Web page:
• Marty

Change Management: Waiting for perfect is never as smart as making progress.

CM refers to the management of change and development within a business or organization.

The 3 levels of Change Management

  1. Individual Change Management {ICM}

While it is the natural reaction of humans to resist change, we are actually quite resilient creatures. When supported through times of change, we can be wonderfully adaptive and successful. ICM requires understanding how people experience change and what they need to change successfully. It also requires knowing what will help people make a successful transition:

  • What messages do people need to hear when and from whom?

  • When the optimal time to teach someone a new skill is?

  • How to coach people to demonstrate new behaviors?

  • What makes changes “stick” in someone’s work?

Individual change management draws on disciplines like psychology and neuroscience to apply actionable frameworks to individual change.

  1. Organizational/Initiative Change Management {OCM}

Change happens at the individual level. OCM provides us with the steps and actions to take at the project level to support the hundreds or thousands of individuals who are impacted by a project.

OCM involves identifying the groups and people who will need to change as the result of the project, and in what ways they will need to change. OCM then involves creating a customized plan for ensuring impacted employees receive:

  • Awareness

  • Leadership

  • Coaching

  • Training

Driving successful individual transitions should be the central focus of the activities in organizational change management.

OCM is complementary to your project management. Project management ensures your project’s solution is designed, developed and delivered, while change management ensures your project’s solution is effectively embraced, adopted and used.

  1. Enterprise Change Management Capability {ECM}

ECM is an organizational core competency that provides competitive differentiation and the ability to effectively adapt to the ever-changing world. ECM capabilities means effective change management is embedded into your organization’s roles, structures, processes, projects and leadership competencies. Change management processes are consistently and effectively applied to initiatives, leaders have the skills to guide their teams through change, and employees know what to ask for in order to be successful.

The end result of ECM capabilities is that individuals embrace change more quickly and effectively, and organizations are able to respond quickly to market changes, embrace strategic initiatives, and adopt new technology more quickly and with less productivity impact. This capability does not happen by chance, however, and requires a strategic approach to embed change management across an organization.

Historically, senior executives in large companies had a simple goal for themselves and their organizations.

  • Stability

Shareholders wanted little more than predictable earnings growth. Because so many markets were either closed or undeveloped, leaders could deliver on those expectations through annual exercises that offered only modest modifications to the strategic plan. Prices stayed in check; people stayed in their jobs; life was good.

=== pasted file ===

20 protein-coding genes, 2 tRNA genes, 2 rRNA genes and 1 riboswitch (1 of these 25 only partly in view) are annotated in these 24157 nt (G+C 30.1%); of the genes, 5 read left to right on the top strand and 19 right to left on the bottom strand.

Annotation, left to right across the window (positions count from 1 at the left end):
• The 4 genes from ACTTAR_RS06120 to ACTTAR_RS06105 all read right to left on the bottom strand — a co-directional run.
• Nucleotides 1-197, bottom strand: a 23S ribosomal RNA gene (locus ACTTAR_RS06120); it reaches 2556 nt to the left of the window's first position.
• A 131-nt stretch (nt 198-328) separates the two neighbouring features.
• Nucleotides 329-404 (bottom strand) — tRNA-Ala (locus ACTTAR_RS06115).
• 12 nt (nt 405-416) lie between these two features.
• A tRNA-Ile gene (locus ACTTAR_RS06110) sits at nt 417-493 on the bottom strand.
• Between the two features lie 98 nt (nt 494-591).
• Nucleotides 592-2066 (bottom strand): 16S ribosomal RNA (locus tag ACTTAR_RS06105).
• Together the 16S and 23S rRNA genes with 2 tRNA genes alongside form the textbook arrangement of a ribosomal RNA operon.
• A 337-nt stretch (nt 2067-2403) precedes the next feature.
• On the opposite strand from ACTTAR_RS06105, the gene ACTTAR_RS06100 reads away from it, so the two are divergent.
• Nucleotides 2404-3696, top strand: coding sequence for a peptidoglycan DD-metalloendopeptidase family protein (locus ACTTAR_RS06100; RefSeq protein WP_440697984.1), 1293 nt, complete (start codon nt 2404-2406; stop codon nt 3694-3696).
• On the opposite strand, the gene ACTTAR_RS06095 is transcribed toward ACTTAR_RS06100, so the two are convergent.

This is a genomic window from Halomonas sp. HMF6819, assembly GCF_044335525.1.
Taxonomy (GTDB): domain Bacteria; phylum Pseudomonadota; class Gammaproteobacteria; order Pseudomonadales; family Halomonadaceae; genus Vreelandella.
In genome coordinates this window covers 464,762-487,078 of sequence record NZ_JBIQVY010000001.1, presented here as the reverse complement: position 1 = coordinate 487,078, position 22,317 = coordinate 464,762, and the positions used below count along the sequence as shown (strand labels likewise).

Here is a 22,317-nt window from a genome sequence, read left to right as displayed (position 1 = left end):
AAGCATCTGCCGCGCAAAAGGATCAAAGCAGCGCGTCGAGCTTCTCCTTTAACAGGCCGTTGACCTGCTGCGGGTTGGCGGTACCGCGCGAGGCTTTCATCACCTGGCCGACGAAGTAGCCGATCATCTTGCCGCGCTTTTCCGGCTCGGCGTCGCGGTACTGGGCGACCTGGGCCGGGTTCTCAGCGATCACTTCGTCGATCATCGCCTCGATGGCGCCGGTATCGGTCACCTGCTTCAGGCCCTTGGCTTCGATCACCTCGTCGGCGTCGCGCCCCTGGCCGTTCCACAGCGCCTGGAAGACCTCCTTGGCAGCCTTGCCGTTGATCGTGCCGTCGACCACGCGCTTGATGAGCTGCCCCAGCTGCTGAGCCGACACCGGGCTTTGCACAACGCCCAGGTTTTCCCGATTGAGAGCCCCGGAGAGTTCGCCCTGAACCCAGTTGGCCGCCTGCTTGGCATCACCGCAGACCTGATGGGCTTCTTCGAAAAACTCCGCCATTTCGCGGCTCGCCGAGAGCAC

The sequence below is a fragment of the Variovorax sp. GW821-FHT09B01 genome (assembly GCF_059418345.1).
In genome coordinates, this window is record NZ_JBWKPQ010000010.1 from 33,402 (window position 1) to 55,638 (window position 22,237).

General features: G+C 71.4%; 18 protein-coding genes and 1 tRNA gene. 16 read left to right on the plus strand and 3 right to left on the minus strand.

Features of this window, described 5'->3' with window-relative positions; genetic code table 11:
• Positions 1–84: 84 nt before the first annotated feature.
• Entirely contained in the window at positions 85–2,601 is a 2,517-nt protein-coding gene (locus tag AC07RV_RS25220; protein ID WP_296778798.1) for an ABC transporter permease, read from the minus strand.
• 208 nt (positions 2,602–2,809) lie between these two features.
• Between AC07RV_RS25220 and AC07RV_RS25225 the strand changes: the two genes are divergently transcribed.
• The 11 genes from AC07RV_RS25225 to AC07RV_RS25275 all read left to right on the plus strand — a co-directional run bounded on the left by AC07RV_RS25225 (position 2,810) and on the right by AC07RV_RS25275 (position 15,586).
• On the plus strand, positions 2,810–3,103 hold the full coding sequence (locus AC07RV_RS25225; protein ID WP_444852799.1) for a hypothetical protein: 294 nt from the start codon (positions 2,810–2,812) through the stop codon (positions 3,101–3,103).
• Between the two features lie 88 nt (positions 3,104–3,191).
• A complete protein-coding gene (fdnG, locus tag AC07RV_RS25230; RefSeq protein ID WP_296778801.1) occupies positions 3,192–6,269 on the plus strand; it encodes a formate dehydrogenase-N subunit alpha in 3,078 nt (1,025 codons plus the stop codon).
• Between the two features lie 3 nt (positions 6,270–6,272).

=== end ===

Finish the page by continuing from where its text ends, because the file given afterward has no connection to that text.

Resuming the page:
Market transparency, labor mobility, global capital flows, and instantaneous communications have blown that comfortable scenario to smithereens. In most industries, and in almost all companies, from giants on down, heightened global competition has concentrated management’s collective mind on something that, in the past, it happily avoided:

  • Change

Successful companies develop a culture that just keeps moving all the time.

This presents most senior executives with an unfamiliar challenge. In major transformations of large enterprises, they and their advisors conventionally focus their attention on devising the best strategic and tactical plans. But to succeed, they also must have an intimate understanding of the human side of change management, the alignment of the company’s:

  • Culture

  • Values

  • People

  • Behaviors

These configurations encourage the desired results. Plans themselves do not capture value; value is realized only through the sustained, collective actions of the thousands, perhaps the tens of thousands, of employees who are responsible for designing, executing, and living with the changed environment.

Long-term structural transformation has four characteristics:

  • Scale

  • Magnitude

  • Duration

  • Strategic importance

Yet companies will reap the rewards only when change occurs at the level of the individual employee.

Many senior executives know this and worry about it. When asked what keeps them up at night, CEOs involved in transformation often say they are concerned about how the work force will react, how they can get their team to work together, and how they will be able to lead their people.

Senior executives also worry about retaining their company’s unique values and sense of identity and about creating a culture of commitment and performance. Leadership teams that fail to plan for the human side of change often find themselves wondering why their best-laid plans have gone awry.

No single methodology fits every company, but there is a set of practices, tools, and techniques that can be adapted to a variety of situations.

What follows is a “Top 10” list of guiding principles for change management.

  1. Address the “human side” systematically

  2. Start at the top

  3. Involve every layer

  4. Make the formal case

  5. Create ownership

  6. Communicate the message

  7. Assess the cultural landscape

  8. Address culture explicitly

  9. Prepare for the unexpected

  10. Speak to the individual

Ho Chi Minh City

James Rausen

+84 866893419


Marty Hoare

+84 368091961

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